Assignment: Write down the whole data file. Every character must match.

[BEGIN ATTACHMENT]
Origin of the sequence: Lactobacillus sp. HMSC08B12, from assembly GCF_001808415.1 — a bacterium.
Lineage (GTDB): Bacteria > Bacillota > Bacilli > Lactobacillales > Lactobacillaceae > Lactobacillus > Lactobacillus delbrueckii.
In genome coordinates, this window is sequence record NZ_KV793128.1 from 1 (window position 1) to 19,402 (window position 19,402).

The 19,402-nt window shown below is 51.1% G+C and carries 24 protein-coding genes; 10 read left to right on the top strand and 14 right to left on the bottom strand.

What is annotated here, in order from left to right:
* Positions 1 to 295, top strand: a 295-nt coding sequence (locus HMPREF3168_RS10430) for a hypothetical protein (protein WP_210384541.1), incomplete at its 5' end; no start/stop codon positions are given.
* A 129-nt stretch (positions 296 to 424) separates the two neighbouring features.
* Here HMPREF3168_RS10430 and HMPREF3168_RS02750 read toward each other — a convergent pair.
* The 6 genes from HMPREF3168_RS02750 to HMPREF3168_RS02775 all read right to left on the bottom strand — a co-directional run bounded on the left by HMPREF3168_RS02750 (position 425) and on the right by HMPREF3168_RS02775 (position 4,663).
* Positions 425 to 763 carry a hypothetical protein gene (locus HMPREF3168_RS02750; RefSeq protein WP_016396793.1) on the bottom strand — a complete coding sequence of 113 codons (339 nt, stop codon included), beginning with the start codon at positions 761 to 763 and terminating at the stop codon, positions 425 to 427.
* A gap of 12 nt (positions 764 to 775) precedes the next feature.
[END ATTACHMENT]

Origin of the sequence: Lactobacillus sp. HMSC08B12, from assembly GCF_001808415.1 — a bacterium.
Lineage (GTDB): Bacteria > Bacillota > Bacilli > Lactobacillales > Lactobacillaceae > Lactobacillus > Lactobacillus delbrueckii.
In genome coordinates, this window is sequence record NZ_KV793128.1 from 1 (window position 1) to 19,402 (window position 19,402).

The 19,402-nt window shown below is 51.1% G+C and carries 24 protein-coding genes; 10 read left to right on the top strand and 14 right to left on the bottom strand.

What is annotated here, in order from left to right:
* Positions 1 to 295, top strand: a 295-nt coding sequence (locus HMPREF3168_RS10430) for a hypothetical protein (protein WP_210384541.1), incomplete at its 5' end; no start/stop codon positions are given.
* A 129-nt stretch (positions 296 to 424) separates the two neighbouring features.
* Here HMPREF3168_RS10430 and HMPREF3168_RS02750 read toward each other — a convergent pair.
* The 6 genes from HMPREF3168_RS02750 to HMPREF3168_RS02775 all read right to left on the bottom strand — a co-directional run bounded on the left by HMPREF3168_RS02750 (position 425) and on the right by HMPREF3168_RS02775 (position 4,663).
* Positions 425 to 763 carry a hypothetical protein gene (locus HMPREF3168_RS02750; RefSeq protein WP_016396793.1) on the bottom strand — a complete coding sequence of 113 codons (339 nt, stop codon included), beginning with the start codon at positions 761 to 763 and terminating at the stop codon, positions 425 to 427.
* A gap of 12 nt (positions 764 to 775) precedes the next feature.